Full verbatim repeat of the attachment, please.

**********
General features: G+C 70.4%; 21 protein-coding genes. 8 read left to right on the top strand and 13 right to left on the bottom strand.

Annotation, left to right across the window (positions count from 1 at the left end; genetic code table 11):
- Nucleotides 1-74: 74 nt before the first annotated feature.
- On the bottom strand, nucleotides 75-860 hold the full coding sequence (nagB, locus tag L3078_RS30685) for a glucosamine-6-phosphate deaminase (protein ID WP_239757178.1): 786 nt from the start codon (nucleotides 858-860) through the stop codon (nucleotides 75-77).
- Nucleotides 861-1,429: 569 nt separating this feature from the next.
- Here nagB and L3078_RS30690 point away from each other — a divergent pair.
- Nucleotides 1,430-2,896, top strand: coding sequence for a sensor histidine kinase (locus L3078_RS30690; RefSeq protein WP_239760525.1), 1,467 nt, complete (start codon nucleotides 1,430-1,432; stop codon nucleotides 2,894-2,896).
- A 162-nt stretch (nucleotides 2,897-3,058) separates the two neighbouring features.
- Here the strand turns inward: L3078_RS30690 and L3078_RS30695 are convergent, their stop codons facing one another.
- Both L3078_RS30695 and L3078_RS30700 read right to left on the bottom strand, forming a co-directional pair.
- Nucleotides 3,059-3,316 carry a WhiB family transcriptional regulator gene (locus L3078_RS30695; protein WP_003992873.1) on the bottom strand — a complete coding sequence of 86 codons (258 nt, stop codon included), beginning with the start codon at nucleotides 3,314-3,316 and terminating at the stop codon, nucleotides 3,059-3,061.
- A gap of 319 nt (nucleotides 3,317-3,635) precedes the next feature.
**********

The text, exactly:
General features: G+C 70.4%; 21 protein-coding genes. 8 read left to right on the top strand and 13 right to left on the bottom strand.

Annotation, left to right across the window (positions count from 1 at the left end; genetic code table 11):
- Nucleotides 1-74: 74 nt before the first annotated feature.
- On the bottom strand, nucleotides 75-860 hold the full coding sequence (nagB, locus tag L3078_RS30685) for a glucosamine-6-phosphate deaminase (protein ID WP_239757178.1): 786 nt from the start codon (nucleotides 858-860) through the stop codon (nucleotides 75-77).
- Nucleotides 861-1,429: 569 nt separating this feature from the next.
- Here nagB and L3078_RS30690 point away from each other — a divergent pair.
- Nucleotides 1,430-2,896, top strand: coding sequence for a sensor histidine kinase (locus L3078_RS30690; RefSeq protein WP_239760525.1), 1,467 nt, complete (start codon nucleotides 1,430-1,432; stop codon nucleotides 2,894-2,896).
- A 162-nt stretch (nucleotides 2,897-3,058) separates the two neighbouring features.
- Here the strand turns inward: L3078_RS30690 and L3078_RS30695 are convergent, their stop codons facing one another.
- Both L3078_RS30695 and L3078_RS30700 read right to left on the bottom strand, forming a co-directional pair.
- Nucleotides 3,059-3,316 carry a WhiB family transcriptional regulator gene (locus L3078_RS30695; protein WP_003992873.1) on the bottom strand — a complete coding sequence of 86 codons (258 nt, stop codon included), beginning with the start codon at nucleotides 3,314-3,316 and terminating at the stop codon, nucleotides 3,059-3,061.
- A gap of 319 nt (nucleotides 3,317-3,635) precedes the next feature.